Europe chart of the week—German new orders
This is not what we ordered!
German new orders were weak across the board in April, contracting for a fourth consecutive month and by a larger-than-expected 2.5% m-o-m following a downwardly-revised 1.1% drop in March. As a result, total manufacturing orders are off to an extremely weak start in Q2 (-3.3% q-o-q after -2.2% q-o-q in Q1). What is more, the decline in demand for German goods in April was fairly broad-based across countries and sectors.
Beneath the surface of horrible headline numbers, however, some details looked more resilient, especially core domestic orders of capital and durable goods (excluding big-ticket items). Intermediate goods orders were weakest of all, possibly linked to the accumulation of large inventories in 2017. Moreover, the choice of the seasonal adjustment methodology appeared to make a large difference, with no explanations that we are aware of.
To be clear, we are not implying that the underlying economic trend is positive – it remains consistent with a sharper slowdown in the German economy than we envisaged at the beginning of the year. But it is still unclear to what extent weak activity data reflects a genuine deterioration in domestic demand in Germany or in other euro area countries.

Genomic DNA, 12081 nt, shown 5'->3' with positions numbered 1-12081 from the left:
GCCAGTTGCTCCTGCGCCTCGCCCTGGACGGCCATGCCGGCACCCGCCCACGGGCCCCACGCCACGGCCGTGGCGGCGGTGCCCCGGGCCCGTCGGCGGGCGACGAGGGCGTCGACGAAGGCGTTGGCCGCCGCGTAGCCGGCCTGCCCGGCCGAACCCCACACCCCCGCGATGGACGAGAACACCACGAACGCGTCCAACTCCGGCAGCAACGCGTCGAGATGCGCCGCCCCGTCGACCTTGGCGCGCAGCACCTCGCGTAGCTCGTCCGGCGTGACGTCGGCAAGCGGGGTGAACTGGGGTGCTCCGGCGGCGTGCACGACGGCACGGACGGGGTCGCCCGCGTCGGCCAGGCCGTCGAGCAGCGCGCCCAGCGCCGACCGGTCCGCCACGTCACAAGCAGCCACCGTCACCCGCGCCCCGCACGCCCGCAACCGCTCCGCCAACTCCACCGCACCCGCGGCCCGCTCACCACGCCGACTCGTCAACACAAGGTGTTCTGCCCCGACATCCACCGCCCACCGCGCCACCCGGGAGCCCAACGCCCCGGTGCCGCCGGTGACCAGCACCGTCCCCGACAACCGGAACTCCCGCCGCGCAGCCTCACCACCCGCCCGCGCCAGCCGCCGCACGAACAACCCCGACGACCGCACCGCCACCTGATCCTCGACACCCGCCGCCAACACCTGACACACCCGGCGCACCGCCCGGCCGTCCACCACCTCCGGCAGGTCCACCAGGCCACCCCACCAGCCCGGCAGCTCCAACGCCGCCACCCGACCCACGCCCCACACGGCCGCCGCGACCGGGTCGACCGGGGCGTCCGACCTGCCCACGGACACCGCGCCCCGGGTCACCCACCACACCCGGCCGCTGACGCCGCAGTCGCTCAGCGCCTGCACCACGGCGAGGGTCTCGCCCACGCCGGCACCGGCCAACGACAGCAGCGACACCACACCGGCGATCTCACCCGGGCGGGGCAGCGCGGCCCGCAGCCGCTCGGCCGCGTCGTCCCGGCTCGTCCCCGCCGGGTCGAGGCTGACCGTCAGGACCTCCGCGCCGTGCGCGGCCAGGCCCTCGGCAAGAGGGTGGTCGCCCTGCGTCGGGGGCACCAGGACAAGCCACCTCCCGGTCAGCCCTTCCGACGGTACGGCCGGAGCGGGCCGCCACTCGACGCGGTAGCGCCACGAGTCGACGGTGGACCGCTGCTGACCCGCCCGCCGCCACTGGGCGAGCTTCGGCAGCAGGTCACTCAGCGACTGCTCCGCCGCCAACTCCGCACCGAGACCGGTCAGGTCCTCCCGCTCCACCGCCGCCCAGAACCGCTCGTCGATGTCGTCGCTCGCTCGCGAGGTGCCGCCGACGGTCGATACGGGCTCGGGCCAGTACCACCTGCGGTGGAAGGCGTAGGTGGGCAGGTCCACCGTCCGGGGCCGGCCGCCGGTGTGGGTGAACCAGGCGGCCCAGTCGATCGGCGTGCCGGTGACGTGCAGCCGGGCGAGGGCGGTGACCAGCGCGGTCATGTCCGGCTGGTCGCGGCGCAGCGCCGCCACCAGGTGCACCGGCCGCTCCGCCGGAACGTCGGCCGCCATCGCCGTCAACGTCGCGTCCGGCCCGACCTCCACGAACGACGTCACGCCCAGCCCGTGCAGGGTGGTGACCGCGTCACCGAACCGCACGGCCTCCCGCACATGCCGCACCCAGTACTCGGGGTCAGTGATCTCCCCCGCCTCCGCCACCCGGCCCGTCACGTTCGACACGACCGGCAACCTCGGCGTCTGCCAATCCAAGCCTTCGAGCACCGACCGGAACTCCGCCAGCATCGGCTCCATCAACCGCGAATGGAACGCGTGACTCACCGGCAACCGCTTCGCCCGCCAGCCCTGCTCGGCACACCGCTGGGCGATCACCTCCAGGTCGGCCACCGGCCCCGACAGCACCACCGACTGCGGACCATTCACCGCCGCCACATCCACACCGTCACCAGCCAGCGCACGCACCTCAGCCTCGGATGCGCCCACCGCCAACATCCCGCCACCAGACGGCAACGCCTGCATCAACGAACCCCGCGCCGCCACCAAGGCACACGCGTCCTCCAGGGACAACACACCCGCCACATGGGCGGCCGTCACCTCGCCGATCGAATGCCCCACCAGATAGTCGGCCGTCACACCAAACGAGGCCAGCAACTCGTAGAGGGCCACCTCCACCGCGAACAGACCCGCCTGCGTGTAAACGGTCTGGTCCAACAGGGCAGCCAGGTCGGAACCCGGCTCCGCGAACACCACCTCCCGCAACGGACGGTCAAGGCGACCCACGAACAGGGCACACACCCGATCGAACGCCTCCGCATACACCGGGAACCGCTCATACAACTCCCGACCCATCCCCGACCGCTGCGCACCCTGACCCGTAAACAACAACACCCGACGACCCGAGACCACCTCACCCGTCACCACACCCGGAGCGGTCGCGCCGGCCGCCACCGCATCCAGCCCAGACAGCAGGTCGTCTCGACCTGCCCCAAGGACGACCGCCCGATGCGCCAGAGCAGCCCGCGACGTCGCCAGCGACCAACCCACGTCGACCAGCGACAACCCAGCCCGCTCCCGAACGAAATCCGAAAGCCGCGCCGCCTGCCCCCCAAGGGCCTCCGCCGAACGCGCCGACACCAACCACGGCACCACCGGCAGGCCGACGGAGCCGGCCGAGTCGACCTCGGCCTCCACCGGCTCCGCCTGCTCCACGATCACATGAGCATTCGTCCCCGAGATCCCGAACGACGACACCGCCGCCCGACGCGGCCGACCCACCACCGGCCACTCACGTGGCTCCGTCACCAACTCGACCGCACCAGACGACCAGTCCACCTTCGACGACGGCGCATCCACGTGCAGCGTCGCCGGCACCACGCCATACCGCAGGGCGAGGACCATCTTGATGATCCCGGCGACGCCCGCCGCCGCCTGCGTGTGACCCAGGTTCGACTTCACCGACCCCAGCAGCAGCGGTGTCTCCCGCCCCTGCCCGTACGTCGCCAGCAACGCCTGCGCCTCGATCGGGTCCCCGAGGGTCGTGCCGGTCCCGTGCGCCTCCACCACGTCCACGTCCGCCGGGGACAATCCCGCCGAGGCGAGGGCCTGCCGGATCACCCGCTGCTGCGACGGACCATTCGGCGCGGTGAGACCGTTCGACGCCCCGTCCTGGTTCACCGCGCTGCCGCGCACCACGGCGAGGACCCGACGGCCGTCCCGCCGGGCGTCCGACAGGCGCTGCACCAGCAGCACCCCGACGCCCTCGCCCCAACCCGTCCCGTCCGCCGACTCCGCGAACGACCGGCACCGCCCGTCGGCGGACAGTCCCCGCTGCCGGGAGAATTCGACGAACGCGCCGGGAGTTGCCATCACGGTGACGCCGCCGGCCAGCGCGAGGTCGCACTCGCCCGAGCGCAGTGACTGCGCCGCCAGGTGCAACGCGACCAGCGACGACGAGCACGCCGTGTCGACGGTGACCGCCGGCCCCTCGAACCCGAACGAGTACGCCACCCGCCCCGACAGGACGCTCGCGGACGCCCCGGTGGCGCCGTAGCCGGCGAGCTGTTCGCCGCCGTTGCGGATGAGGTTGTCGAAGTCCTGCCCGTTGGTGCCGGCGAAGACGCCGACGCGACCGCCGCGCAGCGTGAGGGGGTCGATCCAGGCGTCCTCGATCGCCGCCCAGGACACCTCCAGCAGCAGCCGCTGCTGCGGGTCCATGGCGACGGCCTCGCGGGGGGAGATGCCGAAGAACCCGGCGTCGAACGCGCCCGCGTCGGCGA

Whether the slowing of economic momentum is being driven by transitory factors, by external or domestic demand, or by supply-side constraints, is of critical importance for the ECB’s exit strategy. The ECB’s chief economist, Peter Praet, recently described the situation as the result of a “hawkish moderation”, suggesting that he thinks supply constraints are at work. This would buttress the argument for a gradual improvement in the inflation outlook underpinning a broad exit announcement next week.